Scarborough is correct that elected Republicans, and especially Republican presidential candidates, have shied away from attacking Palin on the record. There's an obvious collective action problem at work. The party as a whole would stand to lose a great deal if she captures the nomination. She runs a good 8 points worse against Obama than against a generic Republican or Mitt Romney. On the other hand, she's popular among Republicans, and a candidate who attacks her would put his own candidacy in grave danger. So the heavy lifting is going to have to reside with Republicans who aren't running for office.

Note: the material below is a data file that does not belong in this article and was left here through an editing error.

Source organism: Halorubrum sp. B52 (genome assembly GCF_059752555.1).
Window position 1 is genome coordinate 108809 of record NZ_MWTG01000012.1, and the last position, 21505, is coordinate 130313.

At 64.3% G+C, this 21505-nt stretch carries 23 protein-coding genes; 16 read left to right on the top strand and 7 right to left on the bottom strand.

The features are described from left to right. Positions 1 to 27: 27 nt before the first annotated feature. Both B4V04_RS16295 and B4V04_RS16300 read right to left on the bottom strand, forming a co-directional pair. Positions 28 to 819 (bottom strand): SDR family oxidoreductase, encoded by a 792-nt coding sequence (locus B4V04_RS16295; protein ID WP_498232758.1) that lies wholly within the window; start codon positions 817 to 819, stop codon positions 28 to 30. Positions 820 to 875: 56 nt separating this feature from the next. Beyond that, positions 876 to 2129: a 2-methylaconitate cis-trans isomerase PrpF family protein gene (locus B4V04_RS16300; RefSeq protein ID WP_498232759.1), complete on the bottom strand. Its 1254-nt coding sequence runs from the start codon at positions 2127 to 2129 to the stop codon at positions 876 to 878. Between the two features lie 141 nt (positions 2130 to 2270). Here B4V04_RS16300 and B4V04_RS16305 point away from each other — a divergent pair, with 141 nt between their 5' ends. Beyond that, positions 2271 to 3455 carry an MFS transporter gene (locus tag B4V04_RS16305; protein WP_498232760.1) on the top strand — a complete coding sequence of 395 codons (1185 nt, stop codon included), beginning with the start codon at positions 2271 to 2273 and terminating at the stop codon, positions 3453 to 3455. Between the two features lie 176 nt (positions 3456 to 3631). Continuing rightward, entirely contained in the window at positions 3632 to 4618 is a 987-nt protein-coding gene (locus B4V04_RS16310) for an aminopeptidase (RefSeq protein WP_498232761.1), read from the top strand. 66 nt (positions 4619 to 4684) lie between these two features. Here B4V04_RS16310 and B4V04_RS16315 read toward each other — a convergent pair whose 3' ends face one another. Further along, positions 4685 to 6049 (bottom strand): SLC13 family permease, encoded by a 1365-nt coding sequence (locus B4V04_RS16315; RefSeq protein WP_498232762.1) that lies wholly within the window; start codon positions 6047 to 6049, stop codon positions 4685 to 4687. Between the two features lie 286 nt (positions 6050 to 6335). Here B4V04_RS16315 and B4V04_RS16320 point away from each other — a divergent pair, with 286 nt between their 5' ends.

Bernstein half agrees:
[T]his is probably a problem that will take care of itself over the next year or so. Nothing will change for most Republican pols: they don't want Palin as at the top of the ticket, but they also don't want to risk attacking her and then facing angry primary voters. But for those running for president, the situation is a bit different. Right now, it makes little sense for them to attack -- Palin may wind up dropping out of the race before Iowa, or she may just fail to rally support above the 20% or so level she's at now. If, however, she looks like a formidable candidate for the nomination by next fall (give or take a few months), then attacking her makes more and more sense.